Late last year Monomoy Point Lighthouse on Cape Cod, Massachusetts was awarded $1.5 million dollars from the American Recovery and Reinvestment Act, which is more commonly known as the Stimulus.
However, as much as I support lighthouse preservation, even I have to question if this $1.5 million is a wise investment of taxpayer money in these economic times, especially when almost no one visits the lighthouse that has undergone past restoration projects. Let’s face it; $1.5 million is a lot of money.
In the mid 1960s Monomoy Point Lighthouse, which had been privately owned since it was discontinued in the 1920s, was purchased by the Massachusetts Audubon Society and renovations were made at that time.
In 1977 the Audubon Society sold the lighthouse to the federal government and it is now owned by the Department of the Interior’s U.S. Fish & Wildlife Service and is now part of the Monomoy National Wildlife Refuge.
During a strong winter storm in early 1978 Monomoy Point was cut into two islands, making public access to the lighthouse extremely difficult.
In 1988-89, thanks to the efforts of Senator Edward Kennedy, federal money was secured to make extensive repairs to the buildings. The keeper’s house was also partially re-roofed in 2003, after leaks in the roof of the keeper’s house caused some interior damage. According to the Monomoy National Wildlife Refuge, since then, weather and age have deteriorated the structures, especially the unheated interiors. Even though they have been awarded $1.5 million, the federal government apparently does not know exactly how much various phases of the restoration will cost.
However, according to its web site, the Refuge says the money will be used to restore the historic integrity and structural soundness of the lighthouse and its living quarters and oil shed to provide a base of operations for Refuge staff and volunteers when they are conducting wildlife surveys and management activities on the refuge. The Refuge also states that this will in turn allow an opportunity to offer public access to the lighthouse for educational and scientific programs.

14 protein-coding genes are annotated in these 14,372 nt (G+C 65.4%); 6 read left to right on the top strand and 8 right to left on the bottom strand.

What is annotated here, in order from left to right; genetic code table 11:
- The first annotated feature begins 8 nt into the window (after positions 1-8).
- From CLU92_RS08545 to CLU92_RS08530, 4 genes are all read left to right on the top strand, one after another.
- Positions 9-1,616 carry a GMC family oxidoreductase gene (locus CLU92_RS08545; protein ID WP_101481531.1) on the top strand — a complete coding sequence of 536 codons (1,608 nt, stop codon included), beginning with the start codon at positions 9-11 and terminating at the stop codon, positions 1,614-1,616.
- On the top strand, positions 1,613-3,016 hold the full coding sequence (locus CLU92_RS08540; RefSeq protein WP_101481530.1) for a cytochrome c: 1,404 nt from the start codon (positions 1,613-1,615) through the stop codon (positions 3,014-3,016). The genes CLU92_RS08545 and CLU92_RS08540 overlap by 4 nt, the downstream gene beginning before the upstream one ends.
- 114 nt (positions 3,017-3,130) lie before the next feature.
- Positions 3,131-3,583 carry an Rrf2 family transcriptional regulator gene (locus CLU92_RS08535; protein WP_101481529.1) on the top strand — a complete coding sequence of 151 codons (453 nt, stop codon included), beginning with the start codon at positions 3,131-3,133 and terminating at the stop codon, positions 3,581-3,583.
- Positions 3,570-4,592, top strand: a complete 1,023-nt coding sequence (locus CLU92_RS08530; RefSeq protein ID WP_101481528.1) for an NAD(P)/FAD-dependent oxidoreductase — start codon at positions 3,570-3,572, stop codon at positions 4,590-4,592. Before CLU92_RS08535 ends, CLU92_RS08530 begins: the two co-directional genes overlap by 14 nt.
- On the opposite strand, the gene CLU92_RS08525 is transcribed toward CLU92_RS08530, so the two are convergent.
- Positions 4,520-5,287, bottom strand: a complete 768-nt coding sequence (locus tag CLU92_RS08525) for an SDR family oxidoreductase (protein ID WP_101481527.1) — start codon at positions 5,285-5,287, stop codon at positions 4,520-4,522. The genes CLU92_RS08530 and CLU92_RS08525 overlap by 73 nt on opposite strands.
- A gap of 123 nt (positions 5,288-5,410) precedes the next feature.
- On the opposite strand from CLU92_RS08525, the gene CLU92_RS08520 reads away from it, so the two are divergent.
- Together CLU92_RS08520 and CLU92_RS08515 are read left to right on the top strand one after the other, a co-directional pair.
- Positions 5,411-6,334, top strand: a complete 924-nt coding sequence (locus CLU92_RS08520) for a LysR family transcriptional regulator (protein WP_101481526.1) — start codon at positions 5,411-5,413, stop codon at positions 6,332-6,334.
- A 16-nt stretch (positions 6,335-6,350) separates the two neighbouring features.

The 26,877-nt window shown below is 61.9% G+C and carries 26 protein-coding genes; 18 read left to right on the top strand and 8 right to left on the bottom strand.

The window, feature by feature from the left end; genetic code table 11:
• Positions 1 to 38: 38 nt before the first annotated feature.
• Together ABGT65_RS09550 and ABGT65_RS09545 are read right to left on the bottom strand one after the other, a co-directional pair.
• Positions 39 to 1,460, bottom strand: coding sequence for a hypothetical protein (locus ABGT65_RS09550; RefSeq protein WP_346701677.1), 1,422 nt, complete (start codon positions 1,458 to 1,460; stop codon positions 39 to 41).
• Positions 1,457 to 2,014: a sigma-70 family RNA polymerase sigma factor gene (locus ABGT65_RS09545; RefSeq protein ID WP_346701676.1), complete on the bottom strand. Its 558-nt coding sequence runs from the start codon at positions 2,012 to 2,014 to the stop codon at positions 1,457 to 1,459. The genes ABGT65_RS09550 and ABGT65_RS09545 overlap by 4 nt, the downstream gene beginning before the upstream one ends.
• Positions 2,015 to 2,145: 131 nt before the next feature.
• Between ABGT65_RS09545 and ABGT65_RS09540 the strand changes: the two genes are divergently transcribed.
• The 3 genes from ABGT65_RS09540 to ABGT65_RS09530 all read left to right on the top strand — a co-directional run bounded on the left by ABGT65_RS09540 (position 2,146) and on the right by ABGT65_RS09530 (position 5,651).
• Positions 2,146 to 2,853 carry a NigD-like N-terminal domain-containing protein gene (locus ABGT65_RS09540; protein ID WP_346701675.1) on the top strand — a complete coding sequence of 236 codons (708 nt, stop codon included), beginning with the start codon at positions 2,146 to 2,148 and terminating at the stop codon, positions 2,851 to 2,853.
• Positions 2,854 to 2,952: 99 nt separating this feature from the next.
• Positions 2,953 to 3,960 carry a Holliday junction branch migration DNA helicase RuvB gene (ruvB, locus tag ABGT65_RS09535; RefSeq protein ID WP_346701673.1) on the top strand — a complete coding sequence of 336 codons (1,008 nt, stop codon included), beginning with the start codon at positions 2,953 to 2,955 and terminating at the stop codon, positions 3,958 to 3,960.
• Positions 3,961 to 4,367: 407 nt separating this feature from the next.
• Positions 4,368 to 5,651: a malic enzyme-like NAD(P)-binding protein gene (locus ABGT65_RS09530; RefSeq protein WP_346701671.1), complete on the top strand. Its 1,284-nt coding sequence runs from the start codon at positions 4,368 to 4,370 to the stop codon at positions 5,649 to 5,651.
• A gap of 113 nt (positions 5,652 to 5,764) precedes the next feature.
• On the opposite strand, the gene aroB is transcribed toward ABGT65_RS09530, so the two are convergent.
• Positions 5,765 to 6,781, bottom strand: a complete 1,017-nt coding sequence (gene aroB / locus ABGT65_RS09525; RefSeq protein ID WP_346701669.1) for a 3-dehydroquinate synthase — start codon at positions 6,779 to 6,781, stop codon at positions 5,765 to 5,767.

I am in certainly in favor of some federal money being used to help lighthouse restoration projects, but $1.5 million just being given away to one remote lighthouse, with no strings or matching money, is questionable. I have personally been involved in a number of lighthouse restoration projects, and in each case the volunteers worked hard at raising money to save the lighthouse. They held dinners, cruises, sold raffle tickets, sold hot dogs, had baked sales, sold merchandise and applied for hundreds of private grants, most of which were denied. But in each case, the lighthouse was saved or is in the process of being saved, all through old fashioned hard work followed by a true sense of accomplishment.
The Stimulus money is supposed to stimulate employment and economic growth, and I have to wonder how $1.5 million being spent of taxpayer money at Monomoy Point Lighthouse will accomplish either of these with anything other than a minor impact. Could the project be accomplished with less taxpayer money? Could or should some of the money have been raised through local fund raising efforts and private grants?
I don’t have all the answers, but I do have to wonder. I welcome your thoughts and comments.
This story appeared in the
April 2010 edition of Lighthouse Digest Magazine. The print edition contains more stories than our internet edition, and each story generally contains more photographs - often many more - in the print edition. For subscription information about the print edition, click here.
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